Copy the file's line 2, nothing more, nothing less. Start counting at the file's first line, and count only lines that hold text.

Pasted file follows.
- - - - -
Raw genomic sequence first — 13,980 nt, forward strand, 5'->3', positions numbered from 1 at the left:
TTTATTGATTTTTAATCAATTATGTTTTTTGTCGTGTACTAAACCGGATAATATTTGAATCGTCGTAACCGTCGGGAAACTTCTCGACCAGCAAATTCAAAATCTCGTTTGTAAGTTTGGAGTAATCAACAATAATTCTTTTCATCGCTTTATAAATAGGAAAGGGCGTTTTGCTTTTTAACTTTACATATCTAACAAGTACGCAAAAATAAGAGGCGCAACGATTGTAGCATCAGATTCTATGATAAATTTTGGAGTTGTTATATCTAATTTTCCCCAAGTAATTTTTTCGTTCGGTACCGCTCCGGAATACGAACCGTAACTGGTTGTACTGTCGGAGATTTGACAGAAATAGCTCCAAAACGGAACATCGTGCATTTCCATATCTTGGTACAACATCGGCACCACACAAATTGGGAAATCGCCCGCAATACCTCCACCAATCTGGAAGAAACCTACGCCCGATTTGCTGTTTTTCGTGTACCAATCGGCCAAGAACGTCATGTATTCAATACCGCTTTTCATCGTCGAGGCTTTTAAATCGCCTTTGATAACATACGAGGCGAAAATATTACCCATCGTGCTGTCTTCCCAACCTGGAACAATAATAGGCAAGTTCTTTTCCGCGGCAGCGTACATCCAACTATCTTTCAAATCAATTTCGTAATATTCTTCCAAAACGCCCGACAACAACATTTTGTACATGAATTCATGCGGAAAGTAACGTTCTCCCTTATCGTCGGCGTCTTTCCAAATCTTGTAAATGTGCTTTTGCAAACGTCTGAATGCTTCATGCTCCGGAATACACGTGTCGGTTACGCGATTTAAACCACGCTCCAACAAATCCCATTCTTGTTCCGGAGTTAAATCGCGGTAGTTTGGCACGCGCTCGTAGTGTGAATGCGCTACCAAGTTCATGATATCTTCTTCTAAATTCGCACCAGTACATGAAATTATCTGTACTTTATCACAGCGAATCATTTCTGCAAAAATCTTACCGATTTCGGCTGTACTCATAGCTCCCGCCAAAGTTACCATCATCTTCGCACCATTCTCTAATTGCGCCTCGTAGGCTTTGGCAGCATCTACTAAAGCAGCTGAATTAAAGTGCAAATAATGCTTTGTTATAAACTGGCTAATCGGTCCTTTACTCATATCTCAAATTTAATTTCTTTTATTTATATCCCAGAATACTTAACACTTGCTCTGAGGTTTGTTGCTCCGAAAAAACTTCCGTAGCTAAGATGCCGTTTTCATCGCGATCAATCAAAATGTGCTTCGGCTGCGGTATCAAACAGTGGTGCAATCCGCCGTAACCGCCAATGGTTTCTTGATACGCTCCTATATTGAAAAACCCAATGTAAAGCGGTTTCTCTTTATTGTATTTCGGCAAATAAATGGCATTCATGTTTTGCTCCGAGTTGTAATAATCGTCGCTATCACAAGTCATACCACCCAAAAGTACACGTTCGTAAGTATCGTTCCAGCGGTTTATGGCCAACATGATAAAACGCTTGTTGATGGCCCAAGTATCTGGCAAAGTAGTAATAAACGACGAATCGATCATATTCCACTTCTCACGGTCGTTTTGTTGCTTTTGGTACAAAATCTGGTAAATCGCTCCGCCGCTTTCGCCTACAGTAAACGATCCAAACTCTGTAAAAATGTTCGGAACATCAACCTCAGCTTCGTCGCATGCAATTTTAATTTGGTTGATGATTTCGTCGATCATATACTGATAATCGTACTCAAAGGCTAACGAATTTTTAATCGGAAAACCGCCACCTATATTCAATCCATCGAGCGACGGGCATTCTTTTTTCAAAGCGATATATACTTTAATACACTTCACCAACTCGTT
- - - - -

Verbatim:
TTTATTGATTTTTAATCAATTATGTTTTTTGTCGTGTACTAAACCGGATAATATTTGAATCGTCGTAACCGTCGGGAAACTTCTCGACCAGCAAATTCAAAATCTCGTTTGTAAGTTTGGAGTAATCAACAATAATTCTTTTCATCGCTTTATAAATAGGAAAGGGCGTTTTGCTTTTTAACTTTACATATCTAACAAGTACGCAAAAATAAGAGGCGCAACGATTGTAGCATCAGATTCTATGATAAATTTTGGAGTTGTTATATCTAATTTTCCCCAAGTAATTTTTTCGTTCGGTACCGCTCCGGAATACGAACCGTAACTGGTTGTACTGTCGGAGATTTGACAGAAATAGCTCCAAAACGGAACATCGTGCATTTCCATATCTTGGTACAACATCGGCACCACACAAATTGGGAAATCGCCCGCAATACCTCCACCAATCTGGAAGAAACCTACGCCCGATTTGCTGTTTTTCGTGTACCAATCGGCCAAGAACGTCATGTATTCAATACCGCTTTTCATCGTCGAGGCTTTTAAATCGCCTTTGATAACATACGAGGCGAAAATATTACCCATCGTGCTGTCTTCCCAACCTGGAACAATAATAGGCAAGTTCTTTTCCGCGGCAGCGTACATCCAACTATCTTTCAAATCAATTTCGTAATATTCTTCCAAAACGCCCGACAACAACATTTTGTACATGAATTCATGCGGAAAGTAACGTTCTCCCTTATCGTCGGCGTCTTTCCAAATCTTGTAAATGTGCTTTTGCAAACGTCTGAATGCTTCATGCTCCGGAATACACGTGTCGGTTACGCGATTTAAACCACGCTCCAACAAATCCCATTCTTGTTCCGGAGTTAAATCGCGGTAGTTTGGCACGCGCTCGTAGTGTGAATGCGCTACCAAGTTCATGATATCTTCTTCTAAATTCGCACCAGTACATGAAATTATCTGTACTTTATCACAGCGAATCATTTCTGCAAAAATCTTACCGATTTCGGCTGTACTCATAGCTCCCGCCAAAGTTACCATCATCTTCGCACCATTCTCTAATTGCGCCTCGTAGGCTTTGGCAGCATCTACTAAAGCAGCTGAATTAAAGTGCAAATAATGCTTTGTTATAAACTGGCTAATCGGTCCTTTACTCATATCTCAAATTTAATTTCTTTTATTTATATCCCAGAATACTTAACACTTGCTCTGAGGTTTGTTGCTCCGAAAAAACTTCCGTAGCTAAGATGCCGTTTTCATCGCGATCAATCAAAATGTGCTTCGGCTGCGGTATCAAACAGTGGTGCAATCCGCCGTAACCGCCAATGGTTTCTTGATACGCTCCTATATTGAAAAACCCAATGTAAAGCGGTTTCTCTTTATTGTATTTCGGCAAATAAATGGCATTCATGTTTTGCTCCGAGTTGTAATAATCGTCGCTATCACAAGTCATACCACCCAAAAGTACACGTTCGTAAGTATCGTTCCAGCGGTTTATGGCCAACATGATAAAACGCTTGTTGATGGCCCAAGTATCTGGCAAAGTAGTAATAAACGACGAATCGATCATATTCCACTTCTCACGGTCGTTTTGTTGCTTTTGGTACAAAATCTGGTAAATCGCTCCGCCGCTTTCGCCTACAGTAAACGATCCAAACTCTGTAAAAATGTTCGGAACATCAACCTCAGCTTCGTCGCATGCAATTTTAATTTGGTTGATGATTTCGTCGATCATATACTGATAATCGTACTCAAAGGCTAACGAATTTTTAATCGGAAAACCGCCACCTATATTCAATCCATCGAGCGACGGGCATTCTTTTTTCAAAGCGATATATACTTTAATACACTTCACCAACTCGTT